DK says, “The long divorce between religion and politics must be ended…” Reappearance of the Christ, Page 18
Now most people in religion, philosophy and metaphysics, as well as politics, believe in the complete separation of church and state – but DK seems to believe otherwise.
How do you suppose the “long divorce between religion and politics” will come to an end? How will they work together?
First, let me make one point perfectly clear, with which I am sure DK would agree, as well as all people in this group.
The Founders of the Republic sought to create a union which would not be subject to a state religion as existed in other countries. In other words, each person should have the freedom to worship how, where and what they may.
This idea is being more universally accepted all the time. There are a few holdouts across the world where citizens are restricted in their freedom to worship, but overall this particular type of separation has been deemed good by the majority. To understand the great progress we have made, it is helpful to examine the control of religion just a few hundred years ago compared to today.
Now reflect back in Book III, The Lost Key, where we have the example of the swinging pendulum. The teaching is that we humans tend to be extremists. When we realize the error of our ways in one extreme, instead of just making the correction, we swing over to the other extreme, missing the point of truth in the middle.
The saving grace of this is that with each swing the extreme is a little less because the force of gravity (spirit) and friction (reason) slows it down.
The point is that a few hundred years ago the swing of politics and religion was on one extreme (no separation) and now it is on another extreme, which is too much separation.
What do I mean when I say too much separation? I mean that the political process has moved way beyond the separation necessary to insure freedom of religion and is seeking to insulate people from religion – sometimes termed “freedom from religion.”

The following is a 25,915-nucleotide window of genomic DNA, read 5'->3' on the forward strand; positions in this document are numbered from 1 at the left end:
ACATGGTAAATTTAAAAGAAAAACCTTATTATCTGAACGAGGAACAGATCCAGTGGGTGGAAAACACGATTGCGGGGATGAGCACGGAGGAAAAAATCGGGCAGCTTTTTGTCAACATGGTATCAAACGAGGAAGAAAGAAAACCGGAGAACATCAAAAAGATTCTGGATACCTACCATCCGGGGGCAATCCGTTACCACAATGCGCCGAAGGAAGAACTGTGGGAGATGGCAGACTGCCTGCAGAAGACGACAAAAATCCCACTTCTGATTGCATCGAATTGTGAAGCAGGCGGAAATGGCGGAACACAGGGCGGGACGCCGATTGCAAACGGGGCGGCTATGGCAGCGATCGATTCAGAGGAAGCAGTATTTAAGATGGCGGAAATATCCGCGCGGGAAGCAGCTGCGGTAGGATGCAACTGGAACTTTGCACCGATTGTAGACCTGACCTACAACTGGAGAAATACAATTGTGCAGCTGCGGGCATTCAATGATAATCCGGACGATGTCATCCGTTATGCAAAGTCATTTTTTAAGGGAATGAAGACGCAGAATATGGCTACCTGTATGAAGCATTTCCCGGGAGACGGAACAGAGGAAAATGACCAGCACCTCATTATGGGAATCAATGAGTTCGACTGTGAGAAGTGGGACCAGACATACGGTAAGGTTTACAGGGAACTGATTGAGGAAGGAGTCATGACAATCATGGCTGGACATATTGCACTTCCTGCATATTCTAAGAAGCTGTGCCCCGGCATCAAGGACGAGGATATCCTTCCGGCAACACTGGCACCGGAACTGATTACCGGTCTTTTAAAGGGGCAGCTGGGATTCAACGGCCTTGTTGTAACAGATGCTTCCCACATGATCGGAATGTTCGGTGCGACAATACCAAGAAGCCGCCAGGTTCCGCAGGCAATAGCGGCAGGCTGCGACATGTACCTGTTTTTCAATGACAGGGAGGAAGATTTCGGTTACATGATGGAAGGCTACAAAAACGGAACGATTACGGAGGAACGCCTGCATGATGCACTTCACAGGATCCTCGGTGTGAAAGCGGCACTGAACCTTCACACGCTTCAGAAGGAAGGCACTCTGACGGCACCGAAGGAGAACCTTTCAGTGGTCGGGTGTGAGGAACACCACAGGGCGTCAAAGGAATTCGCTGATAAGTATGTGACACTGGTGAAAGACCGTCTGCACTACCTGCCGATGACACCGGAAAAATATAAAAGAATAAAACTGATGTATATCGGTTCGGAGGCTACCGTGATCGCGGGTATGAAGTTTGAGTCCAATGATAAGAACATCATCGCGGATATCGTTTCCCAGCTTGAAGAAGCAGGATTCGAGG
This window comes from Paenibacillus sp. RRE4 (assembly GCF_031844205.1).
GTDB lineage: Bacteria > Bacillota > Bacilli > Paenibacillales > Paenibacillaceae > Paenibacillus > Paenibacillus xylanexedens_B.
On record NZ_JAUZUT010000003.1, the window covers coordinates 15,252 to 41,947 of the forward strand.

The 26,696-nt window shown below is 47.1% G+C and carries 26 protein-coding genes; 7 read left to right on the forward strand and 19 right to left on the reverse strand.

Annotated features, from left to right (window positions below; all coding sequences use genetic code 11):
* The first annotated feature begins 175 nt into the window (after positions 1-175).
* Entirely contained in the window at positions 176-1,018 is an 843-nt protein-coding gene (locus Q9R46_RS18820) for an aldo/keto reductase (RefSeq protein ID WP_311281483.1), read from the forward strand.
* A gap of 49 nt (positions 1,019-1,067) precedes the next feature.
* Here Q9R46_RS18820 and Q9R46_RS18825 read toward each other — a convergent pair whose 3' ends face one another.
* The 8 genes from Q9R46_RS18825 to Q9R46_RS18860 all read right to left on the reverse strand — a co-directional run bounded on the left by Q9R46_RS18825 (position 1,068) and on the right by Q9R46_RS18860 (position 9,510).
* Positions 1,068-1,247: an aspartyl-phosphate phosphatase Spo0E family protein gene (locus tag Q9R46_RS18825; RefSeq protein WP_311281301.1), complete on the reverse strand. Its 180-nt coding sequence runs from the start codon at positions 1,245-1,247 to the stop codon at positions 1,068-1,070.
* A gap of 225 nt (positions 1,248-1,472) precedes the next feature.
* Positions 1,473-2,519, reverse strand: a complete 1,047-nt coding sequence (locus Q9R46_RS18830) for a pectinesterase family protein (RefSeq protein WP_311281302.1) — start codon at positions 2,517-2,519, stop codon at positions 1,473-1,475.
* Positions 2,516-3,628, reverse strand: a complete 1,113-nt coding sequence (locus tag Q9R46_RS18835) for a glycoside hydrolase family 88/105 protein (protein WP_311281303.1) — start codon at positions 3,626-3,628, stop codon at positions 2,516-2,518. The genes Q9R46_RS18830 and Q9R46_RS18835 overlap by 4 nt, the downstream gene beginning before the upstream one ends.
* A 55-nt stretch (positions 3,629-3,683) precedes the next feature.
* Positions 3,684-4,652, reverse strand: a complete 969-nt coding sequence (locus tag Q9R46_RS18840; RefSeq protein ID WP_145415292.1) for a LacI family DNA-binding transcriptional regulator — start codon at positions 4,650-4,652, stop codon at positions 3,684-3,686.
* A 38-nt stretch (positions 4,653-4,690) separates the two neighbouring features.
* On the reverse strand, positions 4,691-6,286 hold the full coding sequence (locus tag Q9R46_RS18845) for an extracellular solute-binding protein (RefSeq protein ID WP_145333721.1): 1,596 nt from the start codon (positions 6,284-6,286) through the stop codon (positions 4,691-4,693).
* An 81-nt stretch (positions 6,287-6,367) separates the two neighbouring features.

Here are some examples of this overkill.
- Seeking to take prayer out of schools even if it is voluntary and non denominational. It is interesting that Congress, who supports this, begins their meetings with a prayer.
- Prohibiting anyone employed by the government or students from making any reference to God or religion in speeches.
- Seeking to prevent students from wearing religious jewelry.
- Seeking to change the meaning of religious holidays, such as Christmas, insisting on using the phrase “happy holidays” rather than “Merry Christmas.”
- Seeking to force cities to remove religious symbols from their logos, seals, stationary etc. There is also a movement to force cities to remove all crosses and scriptural references on public land – and sometimes private land.
For instance, here in Boise is a cross on a hill overlooking the city that was placed there by the JC’s back in the 1950’s. They actually bought the land and placed it there. Even so, there is a strong movement and lawsuits to force the city to remove it with the idea that it may offend some non-Christians.
Many people in the city are outraged by this movement, even many non believers. I personally have no attachment to the symbol of the cross (which was an instrument of death), but it represents a part of our history and it has great meaning to the majority of the population.
In the views of many these types of extreme separation represent intolerance and small-mindedness. Many feel that the state should be more tolerant of religious expression whether it be Christian, Buddhist, Moslem etc., as long as that expression does not lean toward something harmful.